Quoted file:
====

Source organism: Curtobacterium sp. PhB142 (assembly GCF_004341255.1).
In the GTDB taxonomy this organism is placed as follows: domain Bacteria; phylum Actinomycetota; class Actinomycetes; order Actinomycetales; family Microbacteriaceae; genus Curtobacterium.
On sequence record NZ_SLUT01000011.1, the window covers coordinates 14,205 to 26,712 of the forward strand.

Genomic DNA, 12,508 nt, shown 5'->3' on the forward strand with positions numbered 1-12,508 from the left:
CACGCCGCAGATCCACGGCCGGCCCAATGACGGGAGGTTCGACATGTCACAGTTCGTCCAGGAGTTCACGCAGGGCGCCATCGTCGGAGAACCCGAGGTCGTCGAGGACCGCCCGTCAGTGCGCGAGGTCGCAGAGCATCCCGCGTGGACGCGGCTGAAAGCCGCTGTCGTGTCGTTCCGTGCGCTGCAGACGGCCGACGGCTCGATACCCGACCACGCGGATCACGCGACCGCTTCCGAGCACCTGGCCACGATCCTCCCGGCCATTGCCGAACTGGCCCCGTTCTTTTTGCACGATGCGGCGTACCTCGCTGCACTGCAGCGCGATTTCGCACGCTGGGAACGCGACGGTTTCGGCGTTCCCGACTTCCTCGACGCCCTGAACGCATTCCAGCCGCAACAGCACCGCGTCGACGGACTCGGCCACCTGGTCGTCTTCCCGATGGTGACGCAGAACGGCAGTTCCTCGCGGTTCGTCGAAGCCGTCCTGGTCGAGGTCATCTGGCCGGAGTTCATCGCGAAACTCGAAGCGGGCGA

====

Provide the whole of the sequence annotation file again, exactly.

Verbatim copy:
Source organism: Curtobacterium sp. PhB142 (assembly GCF_004341255.1).
In the GTDB taxonomy this organism is placed as follows: domain Bacteria; phylum Actinomycetota; class Actinomycetes; order Actinomycetales; family Microbacteriaceae; genus Curtobacterium.
On sequence record NZ_SLUT01000011.1, the window covers coordinates 14,205 to 26,712 of the forward strand.

Genomic DNA, 12,508 nt, shown 5'->3' on the forward strand with positions numbered 1-12,508 from the left:
CACGCCGCAGATCCACGGCCGGCCCAATGACGGGAGGTTCGACATGTCACAGTTCGTCCAGGAGTTCACGCAGGGCGCCATCGTCGGAGAACCCGAGGTCGTCGAGGACCGCCCGTCAGTGCGCGAGGTCGCAGAGCATCCCGCGTGGACGCGGCTGAAAGCCGCTGTCGTGTCGTTCCGTGCGCTGCAGACGGCCGACGGCTCGATACCCGACCACGCGGATCACGCGACCGCTTCCGAGCACCTGGCCACGATCCTCCCGGCCATTGCCGAACTGGCCCCGTTCTTTTTGCACGATGCGGCGTACCTCGCTGCACTGCAGCGCGATTTCGCACGCTGGGAACGCGACGGTTTCGGCGTTCCCGACTTCCTCGACGCCCTGAACGCATTCCAGCCGCAACAGCACCGCGTCGACGGACTCGGCCACCTGGTCGTCTTCCCGATGGTGACGCAGAACGGCAGTTCCTCGCGGTTCGTCGAAGCCGTCCTGGTCGAGGTCATCTGGCCGGAGTTCATCGCGAAACTCGAAGCGGGCGA